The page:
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Paul Marchant

Paul Marchant is an active rancher who tells stories as though we're all "sittin' horseback and ridin' drag" together. His Irons in the Fire articles both entertain and spur thought about personal values and goals.

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The other day, I was doctoring a horse that had ripped his leg up pretty good on an old piece of equipment in the corner of the horse pasture.

We’ve been treating him for a couple of weeks now. This particular buckskin gelding has had his share of misfortune and he’s got the scars to prove it.

He’s not really lame anymore, and he’s sound, but he’s going to have a couple more scars to show for his overactive curiosity.

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Several years ago, I helped coach the local high school basketball team for a few seasons. As anyone in rural America knows, hitching one’s hopes and reason for living to the success of a small town high school athletic program can sometimes be like a spring spent doctoring scouring calves. Your efforts and heart may be fully invested, but you’re most likely going to lose some.

One particular season, as high school sports are supposedly intended to do, served up a good share of life lessons.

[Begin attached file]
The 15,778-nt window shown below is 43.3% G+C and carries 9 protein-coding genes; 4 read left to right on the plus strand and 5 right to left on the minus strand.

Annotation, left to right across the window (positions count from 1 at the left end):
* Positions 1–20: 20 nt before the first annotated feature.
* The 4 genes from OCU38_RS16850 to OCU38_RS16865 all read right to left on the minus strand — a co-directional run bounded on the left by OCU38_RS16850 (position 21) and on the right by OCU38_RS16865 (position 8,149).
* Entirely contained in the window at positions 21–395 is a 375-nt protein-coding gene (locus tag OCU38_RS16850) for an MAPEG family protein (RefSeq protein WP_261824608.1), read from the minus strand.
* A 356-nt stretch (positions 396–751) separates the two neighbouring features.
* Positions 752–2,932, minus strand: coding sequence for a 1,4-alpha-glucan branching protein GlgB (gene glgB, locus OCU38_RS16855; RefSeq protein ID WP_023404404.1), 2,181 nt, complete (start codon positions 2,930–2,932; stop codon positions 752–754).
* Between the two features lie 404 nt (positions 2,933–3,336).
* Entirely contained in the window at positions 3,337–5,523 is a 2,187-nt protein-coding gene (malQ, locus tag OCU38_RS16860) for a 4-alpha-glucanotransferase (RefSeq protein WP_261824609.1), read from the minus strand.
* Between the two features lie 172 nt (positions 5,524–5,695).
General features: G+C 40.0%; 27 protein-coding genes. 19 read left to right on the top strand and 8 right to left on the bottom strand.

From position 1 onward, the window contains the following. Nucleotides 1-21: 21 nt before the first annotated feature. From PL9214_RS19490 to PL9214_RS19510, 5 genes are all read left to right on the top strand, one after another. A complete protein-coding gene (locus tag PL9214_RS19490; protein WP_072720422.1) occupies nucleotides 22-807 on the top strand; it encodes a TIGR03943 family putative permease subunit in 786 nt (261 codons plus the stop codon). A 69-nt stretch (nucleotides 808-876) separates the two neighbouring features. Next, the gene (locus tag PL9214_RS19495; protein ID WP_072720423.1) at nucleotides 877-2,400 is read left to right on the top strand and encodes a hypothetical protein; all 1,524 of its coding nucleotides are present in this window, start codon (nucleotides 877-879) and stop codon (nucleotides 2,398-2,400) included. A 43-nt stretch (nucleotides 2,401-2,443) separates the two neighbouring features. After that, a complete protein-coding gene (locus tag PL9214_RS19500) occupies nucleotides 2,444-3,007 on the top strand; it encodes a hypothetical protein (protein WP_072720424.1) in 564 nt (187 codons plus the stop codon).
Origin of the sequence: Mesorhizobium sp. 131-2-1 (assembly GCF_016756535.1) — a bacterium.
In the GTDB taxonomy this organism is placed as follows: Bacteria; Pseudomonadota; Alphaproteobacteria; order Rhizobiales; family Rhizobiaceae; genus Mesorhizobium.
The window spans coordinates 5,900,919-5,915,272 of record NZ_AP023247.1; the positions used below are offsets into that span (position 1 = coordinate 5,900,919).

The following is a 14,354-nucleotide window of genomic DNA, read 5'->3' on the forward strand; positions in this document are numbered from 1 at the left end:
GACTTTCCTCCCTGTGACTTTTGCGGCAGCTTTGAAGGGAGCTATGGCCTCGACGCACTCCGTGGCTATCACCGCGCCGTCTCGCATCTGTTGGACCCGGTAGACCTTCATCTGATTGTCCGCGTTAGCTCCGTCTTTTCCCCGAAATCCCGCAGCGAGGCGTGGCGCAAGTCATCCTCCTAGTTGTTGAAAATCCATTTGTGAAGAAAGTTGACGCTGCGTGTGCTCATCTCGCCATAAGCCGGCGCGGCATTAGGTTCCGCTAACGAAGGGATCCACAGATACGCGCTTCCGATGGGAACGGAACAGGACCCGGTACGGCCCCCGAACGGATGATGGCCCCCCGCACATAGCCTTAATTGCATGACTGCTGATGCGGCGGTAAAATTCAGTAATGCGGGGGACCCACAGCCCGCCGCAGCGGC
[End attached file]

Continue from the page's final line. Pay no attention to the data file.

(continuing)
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When it comes to cattle restraint and capture, I suppose my family is not all that different from a lot of ranching families.

My brother and I always figured the best way to doctor any critter, no matter the ailment, was to rope it. If a yearling had a burr in its tail – rope it. Bad eye, snotty nose, black hide, red hide – rope it.

My dad, on the other hand, tends to always (so it seemed to us) prefer the gentleman farmer approach – run it in the corral and into the chute. So, on average, we always use best management practices, I suppose.

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After having lived his entire life – up to that point – in the arid, rural West, my oldest son spent a couple of years in the Washington D.C. area.

He was quite an anomaly in the cities of the East Coast. While some of his roommates and acquaintances were not completely unfamiliar with the West, none of them could quite understand his addiction.

It wasn’t completely his fault. I suppose it was partly a product of the environment to which he was constantly exposed as a lad and partly due to his genetic makeup.

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During my growing up years, I wasn’t particularly fond of certain chores. I was even less fond of piano lessons.

My mom had the misguided notion that I possessed some musical talent that lay hidden somewhere in the recesses of my tone-deaf soul and that I would some day regret my apathy toward developing my talents.

My mother and I had some epic battles as she would, ever so gently, (her recollection) attempt to persuade me to walk to the torture chamber cleverly disguised as the piano teacher’s house (my recollection) to my weekly lesson.

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We use an old ’75 Ford F-250 pickup with a homemade flatbed to do most of the feeding in the winter.

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